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Making the Case for Your Internal Events Budget: Tips & Tricks

Mel Hofmann

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"I'm thinking acai bowls for January. A coffee bar for February. Trivia challenges over lunch. Plant classes next month. Plus, spring into summer party … annual corporate meeting … holiday celebration…”

"Sounds wonderful," the executive team says, “But what's all that going to cost? Not sure we have money budgeted for all that."  

And there it is. You've heard it before (and you’ll definitely hear it again). An event planner's reality of working with a budget. And a very little one at that.

It might be hard to do but my recommendation when this kind of conversation happen is simply, don’t be discouraged.

(Stay with me, I wasn’t lying when I said this wouldn’t be easy. But it’s worth it.)

 

Fighting For Your Internal Events Budget

Internal events at your company can be an undervalued line item in your budget and quickly become one of the first things to be looked at as an unnecessary cost—and then, unflinchingly, cut. Not shocking when you consider that almost half of CEOs see internal events as a cost rather than an investment.

Recognizing the value and being able to show the return on these important investments as a part of your overall employee engagement budget can be your strongest, most important argument when setting your yearly planning or talking with your financial decision-makers.

Getting ready to meet with these decision-makers about these events or finding the money for them can seem intimidating and sometimes discouraging. Especially if you think they won’t give you all of the funds needed to hold those fantastic events you know they would be excited about and have the potential to create connections between fellow colleagues, improve employee engagement and even possibly transform the company culture.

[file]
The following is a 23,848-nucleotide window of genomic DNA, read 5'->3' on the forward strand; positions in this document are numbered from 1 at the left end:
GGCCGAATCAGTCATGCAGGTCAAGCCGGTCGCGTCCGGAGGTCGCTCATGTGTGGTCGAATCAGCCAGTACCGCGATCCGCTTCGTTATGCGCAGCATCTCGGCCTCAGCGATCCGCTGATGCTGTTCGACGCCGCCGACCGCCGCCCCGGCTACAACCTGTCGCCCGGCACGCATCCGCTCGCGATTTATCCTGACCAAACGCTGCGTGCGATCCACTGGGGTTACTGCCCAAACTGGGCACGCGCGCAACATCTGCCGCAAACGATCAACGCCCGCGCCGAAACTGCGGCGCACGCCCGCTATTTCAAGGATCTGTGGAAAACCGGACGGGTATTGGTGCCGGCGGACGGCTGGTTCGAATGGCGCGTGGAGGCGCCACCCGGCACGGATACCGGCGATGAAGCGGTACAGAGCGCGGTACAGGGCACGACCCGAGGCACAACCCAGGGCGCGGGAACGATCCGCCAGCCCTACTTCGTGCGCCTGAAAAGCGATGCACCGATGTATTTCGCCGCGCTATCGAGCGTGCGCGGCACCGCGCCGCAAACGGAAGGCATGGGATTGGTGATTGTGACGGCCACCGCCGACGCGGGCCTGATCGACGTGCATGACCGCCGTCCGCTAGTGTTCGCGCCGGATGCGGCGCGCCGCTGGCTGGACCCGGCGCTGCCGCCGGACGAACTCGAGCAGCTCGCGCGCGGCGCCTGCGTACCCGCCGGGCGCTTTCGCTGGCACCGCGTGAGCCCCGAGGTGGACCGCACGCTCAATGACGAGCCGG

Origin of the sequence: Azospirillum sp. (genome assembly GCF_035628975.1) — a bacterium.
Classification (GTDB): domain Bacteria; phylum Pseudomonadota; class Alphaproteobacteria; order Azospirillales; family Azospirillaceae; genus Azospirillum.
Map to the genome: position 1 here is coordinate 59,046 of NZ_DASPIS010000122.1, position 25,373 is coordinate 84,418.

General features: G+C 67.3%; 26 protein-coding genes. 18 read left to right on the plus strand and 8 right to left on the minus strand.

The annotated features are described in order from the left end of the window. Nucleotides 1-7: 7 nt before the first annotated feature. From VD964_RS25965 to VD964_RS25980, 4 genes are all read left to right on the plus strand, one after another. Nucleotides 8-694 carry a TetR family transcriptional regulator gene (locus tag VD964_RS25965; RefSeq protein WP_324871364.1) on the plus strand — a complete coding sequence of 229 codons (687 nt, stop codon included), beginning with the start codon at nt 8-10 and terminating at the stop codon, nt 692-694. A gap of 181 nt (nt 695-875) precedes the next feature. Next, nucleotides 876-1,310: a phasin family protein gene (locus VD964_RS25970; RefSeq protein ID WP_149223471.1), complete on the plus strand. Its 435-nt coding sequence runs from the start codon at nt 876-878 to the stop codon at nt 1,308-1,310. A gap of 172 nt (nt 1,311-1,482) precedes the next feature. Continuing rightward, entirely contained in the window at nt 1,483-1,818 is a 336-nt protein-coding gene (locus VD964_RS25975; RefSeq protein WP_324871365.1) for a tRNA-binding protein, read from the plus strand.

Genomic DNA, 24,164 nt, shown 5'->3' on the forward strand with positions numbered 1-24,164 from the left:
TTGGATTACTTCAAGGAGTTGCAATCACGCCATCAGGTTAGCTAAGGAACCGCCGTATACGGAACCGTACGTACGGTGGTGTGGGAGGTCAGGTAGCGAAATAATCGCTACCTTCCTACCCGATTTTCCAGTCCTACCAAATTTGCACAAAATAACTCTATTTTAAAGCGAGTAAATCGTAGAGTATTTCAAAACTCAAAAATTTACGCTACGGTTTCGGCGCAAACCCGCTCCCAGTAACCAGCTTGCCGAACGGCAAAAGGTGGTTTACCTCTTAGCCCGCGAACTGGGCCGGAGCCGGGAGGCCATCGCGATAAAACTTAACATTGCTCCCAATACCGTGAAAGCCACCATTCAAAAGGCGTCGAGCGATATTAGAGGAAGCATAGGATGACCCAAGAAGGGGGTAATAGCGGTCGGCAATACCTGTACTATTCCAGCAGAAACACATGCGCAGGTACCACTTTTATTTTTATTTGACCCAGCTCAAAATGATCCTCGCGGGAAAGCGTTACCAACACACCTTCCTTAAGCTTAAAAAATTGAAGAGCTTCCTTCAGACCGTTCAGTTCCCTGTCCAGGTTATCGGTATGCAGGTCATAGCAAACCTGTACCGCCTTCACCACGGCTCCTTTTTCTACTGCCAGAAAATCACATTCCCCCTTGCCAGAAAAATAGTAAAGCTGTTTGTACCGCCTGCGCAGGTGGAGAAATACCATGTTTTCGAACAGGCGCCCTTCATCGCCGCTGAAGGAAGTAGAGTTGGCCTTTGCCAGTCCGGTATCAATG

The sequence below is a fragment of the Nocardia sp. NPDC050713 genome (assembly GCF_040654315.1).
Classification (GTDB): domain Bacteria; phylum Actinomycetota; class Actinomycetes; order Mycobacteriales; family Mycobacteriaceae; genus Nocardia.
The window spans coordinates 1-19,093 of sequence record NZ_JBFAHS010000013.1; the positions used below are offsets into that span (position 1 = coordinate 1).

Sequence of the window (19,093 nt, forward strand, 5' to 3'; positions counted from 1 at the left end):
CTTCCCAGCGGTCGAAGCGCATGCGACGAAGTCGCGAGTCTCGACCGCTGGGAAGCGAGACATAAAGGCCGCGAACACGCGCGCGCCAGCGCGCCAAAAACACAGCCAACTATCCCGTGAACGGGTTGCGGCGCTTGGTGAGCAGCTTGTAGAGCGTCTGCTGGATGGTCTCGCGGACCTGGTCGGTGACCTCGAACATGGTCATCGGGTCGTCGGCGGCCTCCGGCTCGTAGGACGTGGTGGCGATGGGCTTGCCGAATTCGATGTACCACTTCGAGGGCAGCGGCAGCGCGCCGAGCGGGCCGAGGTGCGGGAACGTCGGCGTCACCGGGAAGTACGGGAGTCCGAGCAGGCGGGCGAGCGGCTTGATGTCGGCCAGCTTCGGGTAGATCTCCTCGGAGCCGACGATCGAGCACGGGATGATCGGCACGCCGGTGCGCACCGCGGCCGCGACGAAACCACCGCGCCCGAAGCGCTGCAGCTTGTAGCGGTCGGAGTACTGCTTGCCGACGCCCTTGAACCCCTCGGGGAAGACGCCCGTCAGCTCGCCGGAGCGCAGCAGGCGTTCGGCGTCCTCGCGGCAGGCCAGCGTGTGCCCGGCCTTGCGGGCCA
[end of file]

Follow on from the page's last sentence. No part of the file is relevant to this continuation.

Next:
Less Money? More Creative Opportunity!

Sometimes, even when you have all the facts and figures supporting your effort, you still get told “the money isn’t there.”

If you know you're going to have less money to operate with, be creative with your budget and your operation! For over 15 years, I have had to sell events and their cost to many different types of senior leaders. More often than not, after these meetings I’m told, "You have this. And that's it."

Instead of leaving deflated, I recognize the creative opportunity for what it is. And there’s actually research that backs this up. According to one study, “the greater the constraint mindset, the more creatively a given person will make use of their resources.”